{56} For the reasons stated above, we reverse the district court and remand with instructions to affirm the original orders of the OCC in Order No. R-12402-A (Case No. 13367) and Order No. R-12403-A (Case Nos. 13368 and 13372).

    {57} IT IS SO ORDERED.

    WE CONCUR: MICHAEL D. BUSTAMANTE and CELIA FOY CASTILLO, Judges.

Document Info

DocketNumber: 28,746 28,747

Citation Numbers: 238 P.3d 885

Judges: Robles

Filed Date: 4/19/2010

Precedential Status: Precedential

Modified Date: 10/31/2017

Authorities (22)

Mathews v. Eldridge , 424 U.S. 319 ( 1976 )

Marbob Energy Corp. v. OIL CONSERVATION COM'N , 206 P.3d 135 ( 2009 )

Elliott v. NM REAL ESTATE COM'N , 705 P.2d 679 ( 1985 )

Santa Fe Exploration Co. v. OIL CONS. COM'N , 114 N.M. 103 ( 1992 )

Fasken v. Oil Conservation Commission , 532 P.2d 588 ( 1975 )

Hobbs Gas Co. v. PUBLIC SERVICE COM'N , 858 P.2d 54 ( 1993 )

REGENTS OF UNIVERSITY OF NM v. Hughes , 114 N.M. 304 ( 1992 )

State Ex Rel. Battershell v. Albuquerque , 108 N.M. 658 ( 1989 )

Nat. Council on Comp. Ins. v. Corp. Com'n , 107 N.M. 278 ( 1988 )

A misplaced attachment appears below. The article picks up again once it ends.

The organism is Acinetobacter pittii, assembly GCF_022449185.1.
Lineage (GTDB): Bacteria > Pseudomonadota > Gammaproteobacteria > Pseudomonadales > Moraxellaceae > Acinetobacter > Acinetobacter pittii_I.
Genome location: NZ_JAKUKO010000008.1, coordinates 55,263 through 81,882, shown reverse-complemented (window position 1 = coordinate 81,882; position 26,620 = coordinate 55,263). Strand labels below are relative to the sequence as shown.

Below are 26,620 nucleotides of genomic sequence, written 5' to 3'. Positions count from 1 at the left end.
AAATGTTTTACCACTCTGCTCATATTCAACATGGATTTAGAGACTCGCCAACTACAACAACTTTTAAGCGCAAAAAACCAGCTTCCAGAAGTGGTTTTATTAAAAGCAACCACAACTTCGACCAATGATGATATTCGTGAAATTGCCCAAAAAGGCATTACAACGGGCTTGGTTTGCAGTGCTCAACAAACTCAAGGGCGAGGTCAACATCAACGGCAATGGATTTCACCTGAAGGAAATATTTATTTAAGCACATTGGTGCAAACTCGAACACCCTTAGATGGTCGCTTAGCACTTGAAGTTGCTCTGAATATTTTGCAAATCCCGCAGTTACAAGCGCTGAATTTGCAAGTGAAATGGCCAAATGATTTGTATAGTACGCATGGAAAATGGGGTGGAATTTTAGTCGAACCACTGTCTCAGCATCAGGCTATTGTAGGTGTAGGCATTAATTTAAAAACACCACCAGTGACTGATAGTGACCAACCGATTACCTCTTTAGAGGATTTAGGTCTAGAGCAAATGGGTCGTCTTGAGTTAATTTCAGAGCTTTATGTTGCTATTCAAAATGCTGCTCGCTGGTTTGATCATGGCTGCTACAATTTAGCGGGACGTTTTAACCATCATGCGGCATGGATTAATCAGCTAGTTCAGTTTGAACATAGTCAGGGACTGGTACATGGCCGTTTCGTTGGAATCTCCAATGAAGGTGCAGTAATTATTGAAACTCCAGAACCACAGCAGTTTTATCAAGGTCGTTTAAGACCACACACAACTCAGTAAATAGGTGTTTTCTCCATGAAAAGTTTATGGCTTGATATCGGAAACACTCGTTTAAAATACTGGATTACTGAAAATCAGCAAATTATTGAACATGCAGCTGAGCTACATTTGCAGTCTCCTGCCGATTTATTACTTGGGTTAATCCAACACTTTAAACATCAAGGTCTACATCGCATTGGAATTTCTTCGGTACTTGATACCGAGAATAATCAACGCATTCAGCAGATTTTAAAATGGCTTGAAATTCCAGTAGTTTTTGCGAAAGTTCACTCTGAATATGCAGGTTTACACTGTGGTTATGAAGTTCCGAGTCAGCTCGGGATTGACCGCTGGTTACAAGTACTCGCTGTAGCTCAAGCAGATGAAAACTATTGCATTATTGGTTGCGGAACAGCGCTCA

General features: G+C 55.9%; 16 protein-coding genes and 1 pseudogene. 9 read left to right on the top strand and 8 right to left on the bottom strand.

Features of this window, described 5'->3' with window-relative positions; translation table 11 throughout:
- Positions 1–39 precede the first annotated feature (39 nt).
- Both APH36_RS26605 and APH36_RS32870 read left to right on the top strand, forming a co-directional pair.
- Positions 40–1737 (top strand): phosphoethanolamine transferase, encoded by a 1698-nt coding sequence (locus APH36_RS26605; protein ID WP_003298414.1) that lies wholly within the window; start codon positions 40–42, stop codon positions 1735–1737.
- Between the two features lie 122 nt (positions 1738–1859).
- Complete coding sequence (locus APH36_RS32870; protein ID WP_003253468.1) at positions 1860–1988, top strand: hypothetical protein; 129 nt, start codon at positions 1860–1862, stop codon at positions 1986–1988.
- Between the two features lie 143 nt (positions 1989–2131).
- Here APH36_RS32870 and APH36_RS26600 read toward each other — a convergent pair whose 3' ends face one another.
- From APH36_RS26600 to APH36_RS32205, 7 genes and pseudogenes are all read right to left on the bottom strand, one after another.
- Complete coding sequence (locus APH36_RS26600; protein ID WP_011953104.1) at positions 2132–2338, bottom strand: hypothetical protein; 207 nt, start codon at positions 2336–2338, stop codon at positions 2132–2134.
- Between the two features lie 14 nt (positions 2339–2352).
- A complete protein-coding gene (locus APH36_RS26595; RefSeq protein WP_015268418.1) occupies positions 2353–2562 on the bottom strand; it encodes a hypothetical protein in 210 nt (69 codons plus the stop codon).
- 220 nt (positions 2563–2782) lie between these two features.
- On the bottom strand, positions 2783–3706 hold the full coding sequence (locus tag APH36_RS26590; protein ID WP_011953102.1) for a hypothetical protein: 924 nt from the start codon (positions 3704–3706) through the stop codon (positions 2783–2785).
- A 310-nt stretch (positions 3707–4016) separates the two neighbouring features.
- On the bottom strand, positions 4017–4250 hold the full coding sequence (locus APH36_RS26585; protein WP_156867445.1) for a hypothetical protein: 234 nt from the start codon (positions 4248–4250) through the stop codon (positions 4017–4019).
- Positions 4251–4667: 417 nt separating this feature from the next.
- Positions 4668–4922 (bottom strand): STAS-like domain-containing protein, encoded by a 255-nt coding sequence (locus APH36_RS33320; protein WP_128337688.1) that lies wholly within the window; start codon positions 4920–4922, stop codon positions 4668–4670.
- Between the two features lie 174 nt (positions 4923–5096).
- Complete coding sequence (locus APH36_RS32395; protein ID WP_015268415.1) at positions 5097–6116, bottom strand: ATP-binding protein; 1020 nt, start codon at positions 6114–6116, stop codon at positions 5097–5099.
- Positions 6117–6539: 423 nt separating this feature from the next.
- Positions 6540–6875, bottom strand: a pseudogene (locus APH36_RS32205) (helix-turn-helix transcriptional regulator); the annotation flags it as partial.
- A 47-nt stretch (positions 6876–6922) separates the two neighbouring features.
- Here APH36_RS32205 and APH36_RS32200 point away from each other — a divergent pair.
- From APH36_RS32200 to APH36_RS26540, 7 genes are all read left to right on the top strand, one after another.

Mills v. NM Bd. of Psych. Examiners , 123 N.M. 421 ( 1997 )

Grace v. Oil Conservation Commission of New Mexico , 531 P.2d 939 ( 1975 )

Snyder Ranches v. Oil Conservation Com'n , 798 P.2d 587 ( 1990 )

High Ridge Hinkle v. Albuquerque , 126 N.M. 413 ( 1998 )

In Re Com'n Investigation , 127 N.M. 254 ( 1999 )

ALB. COMMONS PARTNERSHIP v. City Council , 212 P.3d 1122 ( 2009 )

New Mexico Indus. Energy v. Nm Pub. Service , 104 N.M. 565 ( 1986 )

Miller v. SF COUNTY BCC , 192 P.3d 1218 ( 2008 )

Archuleta v. Santa Fe Police Dept. , 137 N.M. 161 ( 2005 )

Phelps Dodge Tyrone v. Water Quality Com'n , 143 P.3d 502 ( 2006 )

NMMA v. NM Water Quality Control Comm. , 150 P.3d 991 ( 2006 )